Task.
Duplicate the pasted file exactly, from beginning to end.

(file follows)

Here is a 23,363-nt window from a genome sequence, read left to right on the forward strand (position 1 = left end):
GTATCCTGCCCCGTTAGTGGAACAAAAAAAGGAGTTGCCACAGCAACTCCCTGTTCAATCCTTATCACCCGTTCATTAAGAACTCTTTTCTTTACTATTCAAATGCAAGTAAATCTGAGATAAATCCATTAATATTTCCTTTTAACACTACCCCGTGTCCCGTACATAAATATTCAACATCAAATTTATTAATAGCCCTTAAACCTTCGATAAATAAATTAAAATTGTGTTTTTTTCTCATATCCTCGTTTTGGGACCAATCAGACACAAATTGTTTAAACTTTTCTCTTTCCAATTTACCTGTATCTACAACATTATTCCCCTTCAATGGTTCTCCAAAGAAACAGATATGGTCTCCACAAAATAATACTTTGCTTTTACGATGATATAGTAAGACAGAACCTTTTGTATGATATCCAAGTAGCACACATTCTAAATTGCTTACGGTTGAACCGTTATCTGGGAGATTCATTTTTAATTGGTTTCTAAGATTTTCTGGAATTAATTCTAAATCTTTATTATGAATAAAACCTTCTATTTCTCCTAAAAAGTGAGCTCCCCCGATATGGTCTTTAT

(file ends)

Here is a 23,363-nt window from a genome sequence, read left to right on the forward strand (position 1 = left end):
GTATCCTGCCCCGTTAGTGGAACAAAAAAAGGAGTTGCCACAGCAACTCCCTGTTCAATCCTTATCACCCGTTCATTAAGAACTCTTTTCTTTACTATTCAAATGCAAGTAAATCTGAGATAAATCCATTAATATTTCCTTTTAACACTACCCCGTGTCCCGTACATAAATATTCAACATCAAATTTATTAATAGCCCTTAAACCTTCGATAAATAAATTAAAATTGTGTTTTTTTCTCATATCCTCGTTTTGGGACCAATCAGACACAAATTGTTTAAACTTTTCTCTTTCCAATTTACCTGTATCTACAACATTATTCCCCTTCAATGGTTCTCCAAAGAAACAGATATGGTCTCCACAAAATAATACTTTGCTTTTACGATGATATAGTAAGACAGAACCTTTTGTATGATATCCAAGTAGCACACATTCTAAATTGCTTACGGTTGAACCGTTATCTGGGAGATTCATTTTTAATTGGTTTCTAAGATTTTCTGGAATTAATTCTAAATCTTTATTATGAATAAAACCTTCTATTTCTCCTAAAAAGTGAGCTCCCCCGATATGGTCTTTAT